Saturday, December 5, 2009

Luxury student digs prove a lucrative investment

From The Times December 3, 2009
Kaya Burgess

It will loom like a razor blade above the City, but when the 33-storey tower block opens next year, it will be tapping into a very different — and very profitable — market to the banks that it will overlook.

Student accommodation is booming. Rentals have proved to be one of the few recession-proof areas of the property market, rising despite the general economic downturn, and Blackstone, the world’s largest private equity company, is among those aiming for a slice of the pie.

Next summer it will open Nido Spitalfields, the second in its portfolio of large-scale, high-end student digs in the capital. The building near Liverpool Street, in the City of London, will open its doors to 1,200 students in time for the 2010-11 academic year.

“The credit crunch really hasn’t hit the student accommodation market,” Maureen McDermott, manager of European student accommodation for Blackstone, said. “We’ve had great success with keeping our building in King’s Cross occupied, and are even planning to open the Spitalfields building a month or so earlier than planned.”

Stuart Grant, a managing director at Blackstone who is overseeing the £250 million project, said: “There are a growing number of students in London and a limitation on the number of beds provided by the private sector or universities. There are more than 260,000 students in London, but only about 45,000 beds. When there is that chronic supplydemand imbalance, it means that as a sector it’s an interesting investment opportunity.”

The students’ pockets will have to be deep enough to afford the £260 per week being asked for the ensuite rooms set in spacious apartments over 33 floors.

“The Nido offer is focused mainly on foreign students, Mr Grant said. “So our customer, in my mind, is not only the student, but also the parent in America or China who is willing to pay up for our product, offering safety, security and good amenities in a central location.”

The New York-based Blackstone knows the development’s area well: the 105-metre skyscraper will overlook Broadgate, the office complex that is half-owned by the private equity fund. On site yesterday, construction workers teetered amid the wind and rain to keep the downpour from seeping into the unfinished building, where a number of showrooms stand ready as an example of the clean-cut luxury that will be awaiting students. Designed by TP Bennett, the building will offer its residents catering areas, a gym, WiFi internet and state-of-the-art mod-cons in all rooms. Where lorries and vans rolled in yesterday will be a lobby with underfloor heating, a games area and a cafĂ©, paid for with keycards that alert staff if a student has not been in (or out) of their room for a long period.

On Pentonville Road near King’s Cross, Blackstone’s first Nido building — nido means nest in Spanish — is already home to about 900 students from 85 nationalities, 40 per cent of whom are from the United States.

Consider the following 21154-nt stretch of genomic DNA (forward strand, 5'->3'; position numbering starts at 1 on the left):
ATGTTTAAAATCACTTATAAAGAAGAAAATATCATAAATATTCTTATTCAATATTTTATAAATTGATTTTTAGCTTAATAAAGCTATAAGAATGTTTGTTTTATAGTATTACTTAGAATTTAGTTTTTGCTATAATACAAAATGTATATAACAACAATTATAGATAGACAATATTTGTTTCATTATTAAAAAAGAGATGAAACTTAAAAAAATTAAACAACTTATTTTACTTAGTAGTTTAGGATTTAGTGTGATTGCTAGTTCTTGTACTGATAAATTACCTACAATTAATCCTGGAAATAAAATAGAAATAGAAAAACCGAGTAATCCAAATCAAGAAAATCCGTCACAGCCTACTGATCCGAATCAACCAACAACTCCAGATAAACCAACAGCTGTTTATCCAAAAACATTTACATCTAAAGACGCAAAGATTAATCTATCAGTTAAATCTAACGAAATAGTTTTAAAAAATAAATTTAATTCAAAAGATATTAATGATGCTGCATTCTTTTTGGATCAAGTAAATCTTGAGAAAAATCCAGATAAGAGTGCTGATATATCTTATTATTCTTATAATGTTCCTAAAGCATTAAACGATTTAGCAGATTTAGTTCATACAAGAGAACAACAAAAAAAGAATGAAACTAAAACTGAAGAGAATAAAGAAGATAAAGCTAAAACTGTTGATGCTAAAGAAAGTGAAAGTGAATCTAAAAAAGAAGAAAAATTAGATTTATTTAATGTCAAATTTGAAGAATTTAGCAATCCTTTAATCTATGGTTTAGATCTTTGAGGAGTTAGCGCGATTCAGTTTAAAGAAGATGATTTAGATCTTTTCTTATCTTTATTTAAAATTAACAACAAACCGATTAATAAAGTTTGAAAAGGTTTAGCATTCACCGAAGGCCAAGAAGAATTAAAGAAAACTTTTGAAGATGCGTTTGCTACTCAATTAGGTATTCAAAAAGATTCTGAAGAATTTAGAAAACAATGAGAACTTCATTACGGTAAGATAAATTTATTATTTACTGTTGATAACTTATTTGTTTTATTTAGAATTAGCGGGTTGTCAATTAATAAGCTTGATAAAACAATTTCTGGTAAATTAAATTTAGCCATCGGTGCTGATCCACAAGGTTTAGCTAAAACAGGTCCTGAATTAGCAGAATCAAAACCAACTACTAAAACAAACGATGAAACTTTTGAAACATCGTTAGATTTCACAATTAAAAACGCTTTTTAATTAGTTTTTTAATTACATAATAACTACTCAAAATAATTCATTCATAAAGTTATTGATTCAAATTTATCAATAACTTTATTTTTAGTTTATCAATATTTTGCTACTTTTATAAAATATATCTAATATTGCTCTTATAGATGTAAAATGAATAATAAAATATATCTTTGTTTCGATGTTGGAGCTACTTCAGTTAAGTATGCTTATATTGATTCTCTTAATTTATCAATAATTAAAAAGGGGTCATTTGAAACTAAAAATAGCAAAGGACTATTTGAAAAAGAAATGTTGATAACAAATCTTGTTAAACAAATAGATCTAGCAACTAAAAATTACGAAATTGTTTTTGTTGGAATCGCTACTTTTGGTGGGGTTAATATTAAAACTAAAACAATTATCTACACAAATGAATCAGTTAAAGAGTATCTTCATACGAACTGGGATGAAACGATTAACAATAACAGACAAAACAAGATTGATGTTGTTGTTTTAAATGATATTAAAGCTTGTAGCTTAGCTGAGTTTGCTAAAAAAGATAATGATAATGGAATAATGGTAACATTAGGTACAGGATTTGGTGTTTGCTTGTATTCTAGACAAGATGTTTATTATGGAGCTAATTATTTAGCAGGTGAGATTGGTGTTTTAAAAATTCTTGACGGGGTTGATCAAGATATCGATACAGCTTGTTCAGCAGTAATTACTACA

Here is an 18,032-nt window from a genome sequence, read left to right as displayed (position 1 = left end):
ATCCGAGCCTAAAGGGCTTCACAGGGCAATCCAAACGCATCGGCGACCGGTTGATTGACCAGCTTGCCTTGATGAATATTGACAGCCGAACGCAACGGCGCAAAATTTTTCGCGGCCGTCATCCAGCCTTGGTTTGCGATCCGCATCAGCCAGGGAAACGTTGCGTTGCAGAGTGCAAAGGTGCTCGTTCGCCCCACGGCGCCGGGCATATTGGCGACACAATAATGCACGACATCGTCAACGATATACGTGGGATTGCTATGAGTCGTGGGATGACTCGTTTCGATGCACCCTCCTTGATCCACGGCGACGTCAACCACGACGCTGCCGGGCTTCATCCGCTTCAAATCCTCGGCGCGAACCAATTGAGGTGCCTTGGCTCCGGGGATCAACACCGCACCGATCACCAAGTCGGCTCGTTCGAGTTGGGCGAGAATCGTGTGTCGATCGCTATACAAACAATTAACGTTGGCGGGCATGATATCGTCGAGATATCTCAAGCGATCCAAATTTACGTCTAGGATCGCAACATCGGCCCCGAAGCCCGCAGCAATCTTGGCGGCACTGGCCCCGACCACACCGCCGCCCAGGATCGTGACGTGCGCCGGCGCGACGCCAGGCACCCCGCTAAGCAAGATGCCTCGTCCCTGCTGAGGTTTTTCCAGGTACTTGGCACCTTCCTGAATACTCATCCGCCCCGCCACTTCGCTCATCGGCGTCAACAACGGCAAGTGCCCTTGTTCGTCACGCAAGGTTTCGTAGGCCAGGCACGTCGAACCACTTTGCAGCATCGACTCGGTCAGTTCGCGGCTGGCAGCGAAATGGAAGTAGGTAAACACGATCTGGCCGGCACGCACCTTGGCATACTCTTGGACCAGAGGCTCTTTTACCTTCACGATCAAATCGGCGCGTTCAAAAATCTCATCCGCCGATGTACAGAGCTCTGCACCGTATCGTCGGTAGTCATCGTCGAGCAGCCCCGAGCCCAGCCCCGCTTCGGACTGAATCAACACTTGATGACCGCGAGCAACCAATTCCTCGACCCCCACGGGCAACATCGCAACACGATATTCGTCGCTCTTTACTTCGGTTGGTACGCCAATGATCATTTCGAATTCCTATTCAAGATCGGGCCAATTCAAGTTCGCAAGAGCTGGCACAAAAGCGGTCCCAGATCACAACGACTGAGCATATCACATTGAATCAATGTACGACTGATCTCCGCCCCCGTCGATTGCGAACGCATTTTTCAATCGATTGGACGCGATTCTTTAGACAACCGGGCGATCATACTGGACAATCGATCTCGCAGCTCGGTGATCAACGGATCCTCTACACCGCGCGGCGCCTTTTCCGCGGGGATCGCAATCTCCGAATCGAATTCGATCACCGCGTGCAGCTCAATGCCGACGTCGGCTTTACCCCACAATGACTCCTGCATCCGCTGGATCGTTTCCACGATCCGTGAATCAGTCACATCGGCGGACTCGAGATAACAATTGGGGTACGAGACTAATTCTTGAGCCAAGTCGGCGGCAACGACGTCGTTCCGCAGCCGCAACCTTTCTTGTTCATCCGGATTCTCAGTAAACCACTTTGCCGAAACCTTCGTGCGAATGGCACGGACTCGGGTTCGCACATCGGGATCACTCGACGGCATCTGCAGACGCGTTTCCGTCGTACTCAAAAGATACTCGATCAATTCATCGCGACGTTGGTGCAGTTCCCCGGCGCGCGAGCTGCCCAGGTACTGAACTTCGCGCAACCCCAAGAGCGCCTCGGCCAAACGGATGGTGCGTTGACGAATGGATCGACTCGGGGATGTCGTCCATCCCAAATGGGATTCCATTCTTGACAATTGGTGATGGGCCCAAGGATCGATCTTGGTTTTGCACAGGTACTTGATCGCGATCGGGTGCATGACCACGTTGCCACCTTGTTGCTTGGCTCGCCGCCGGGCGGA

Three years ago Blackstone moved from snapping up traditional real estate and began buying operating real estate such as shopping malls and residences.

Planning permission has been granted for Blackstone to begin work on a third student site in Notting Hill, West London, which would open to 272 students in early 2011.

Thursday, December 3, 2009

Corporates squeeze market for private student landlords - UK

Posted on December 1st, 2009 by steve

Institutional investors are deserting the commercial property sector to pump hundreds of millions in to student housing investments.

Fund managers see student letting as more stable than commercial letting as the double risk of offering incentives to tenants and the chance a tenant may go out of business do not apply to students.

HMO landlords under pressure

Private student landlords are coming under pressure from two sides now – councils stepping up regulatory requirements and licensing costs on HMOs (houses in multiple occupation) and big corporate landlords with the financial clout to house hundreds of students in university towns and cities.

The move by institutional investors is confirmed by the UK’s largest student room provider UNITE, a public listed company that has £325 million to invest in the sector – with £133 million already raised by institutions with another £23 million pledged.

The company also said like-for-like rental growth increased to 9.7% between July 1 and November 18 2009.

Students pay corporates millions in rent

UNITE has a portfolio of student accommodation valued at £877 million at the end of September, and this is expected to grow to more than £1 billion. The company houses 39,000 students in 126 properties in 33 towns and cities across the UK.

Another large student housing investor, University Partnerships Programme (UPP) has signed off a £115 million student housing deal with the University of Nottingham.

UPP has committed to refurbishing 850 rooms, providing students with affordable, high quality accommodation.

This major deal follows UPP’s recent £133m transaction with the University of Exeter.

Through these two transactions, UPP has put £250 million of new private investment, including institutional funds, into the higher education sector in less than six weeks.

UPP expects to provide accommodation for 35,000 students by 2012. Currently, UPP has 18,000 rooms for students paying £85 million a year in rent.